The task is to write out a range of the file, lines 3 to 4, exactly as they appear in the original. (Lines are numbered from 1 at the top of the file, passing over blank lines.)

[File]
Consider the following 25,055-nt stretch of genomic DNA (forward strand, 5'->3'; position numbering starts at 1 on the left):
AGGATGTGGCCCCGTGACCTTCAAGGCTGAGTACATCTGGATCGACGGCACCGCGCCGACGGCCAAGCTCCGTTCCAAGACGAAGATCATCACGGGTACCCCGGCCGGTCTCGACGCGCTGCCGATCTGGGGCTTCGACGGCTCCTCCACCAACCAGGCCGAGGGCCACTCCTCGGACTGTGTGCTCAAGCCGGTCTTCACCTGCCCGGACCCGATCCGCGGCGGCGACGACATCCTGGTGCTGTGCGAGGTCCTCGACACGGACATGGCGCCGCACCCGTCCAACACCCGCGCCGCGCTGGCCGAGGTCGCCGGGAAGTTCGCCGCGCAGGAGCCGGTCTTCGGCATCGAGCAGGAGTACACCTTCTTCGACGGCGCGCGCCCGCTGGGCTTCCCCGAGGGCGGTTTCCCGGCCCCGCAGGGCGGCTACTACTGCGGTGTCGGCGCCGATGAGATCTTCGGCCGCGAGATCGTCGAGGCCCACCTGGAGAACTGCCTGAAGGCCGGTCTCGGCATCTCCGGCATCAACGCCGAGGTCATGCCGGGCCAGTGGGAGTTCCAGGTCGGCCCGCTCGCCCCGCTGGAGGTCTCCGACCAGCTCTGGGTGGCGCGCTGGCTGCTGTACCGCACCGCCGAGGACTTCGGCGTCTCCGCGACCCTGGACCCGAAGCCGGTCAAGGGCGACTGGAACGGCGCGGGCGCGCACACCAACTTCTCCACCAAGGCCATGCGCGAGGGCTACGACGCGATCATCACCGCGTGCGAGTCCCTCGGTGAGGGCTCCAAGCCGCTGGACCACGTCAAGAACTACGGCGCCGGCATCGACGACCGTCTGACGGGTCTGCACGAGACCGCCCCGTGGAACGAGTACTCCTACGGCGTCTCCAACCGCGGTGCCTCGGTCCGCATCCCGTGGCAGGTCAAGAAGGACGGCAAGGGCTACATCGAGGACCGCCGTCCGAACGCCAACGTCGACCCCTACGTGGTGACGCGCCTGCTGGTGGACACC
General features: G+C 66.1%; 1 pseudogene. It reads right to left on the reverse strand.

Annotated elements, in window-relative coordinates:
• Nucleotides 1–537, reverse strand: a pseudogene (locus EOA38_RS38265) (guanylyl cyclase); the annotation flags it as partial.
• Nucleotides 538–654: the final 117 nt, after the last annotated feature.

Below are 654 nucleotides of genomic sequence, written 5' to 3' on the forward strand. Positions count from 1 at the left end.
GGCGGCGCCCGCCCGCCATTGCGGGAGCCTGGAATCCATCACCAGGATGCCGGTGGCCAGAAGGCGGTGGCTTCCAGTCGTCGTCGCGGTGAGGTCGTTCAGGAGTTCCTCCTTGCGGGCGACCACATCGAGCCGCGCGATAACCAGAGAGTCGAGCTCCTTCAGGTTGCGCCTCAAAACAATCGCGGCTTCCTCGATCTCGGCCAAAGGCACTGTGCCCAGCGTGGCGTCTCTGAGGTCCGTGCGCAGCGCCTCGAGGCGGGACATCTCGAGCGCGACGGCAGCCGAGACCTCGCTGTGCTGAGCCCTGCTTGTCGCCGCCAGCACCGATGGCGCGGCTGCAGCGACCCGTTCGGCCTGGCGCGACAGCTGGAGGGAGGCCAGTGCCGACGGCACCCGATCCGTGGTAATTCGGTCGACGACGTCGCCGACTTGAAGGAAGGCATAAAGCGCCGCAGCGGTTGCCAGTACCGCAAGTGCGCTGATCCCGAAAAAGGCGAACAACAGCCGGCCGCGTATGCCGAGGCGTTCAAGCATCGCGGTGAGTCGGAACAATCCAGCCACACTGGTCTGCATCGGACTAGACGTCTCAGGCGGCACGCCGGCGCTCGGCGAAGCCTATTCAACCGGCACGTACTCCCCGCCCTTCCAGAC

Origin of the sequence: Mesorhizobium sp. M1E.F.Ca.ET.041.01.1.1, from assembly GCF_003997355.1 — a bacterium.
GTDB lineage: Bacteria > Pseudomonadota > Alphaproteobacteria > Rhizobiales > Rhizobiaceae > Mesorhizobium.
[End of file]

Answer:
General features: G+C 66.1%; 1 pseudogene. It reads right to left on the reverse strand.

Annotated elements, in window-relative coordinates: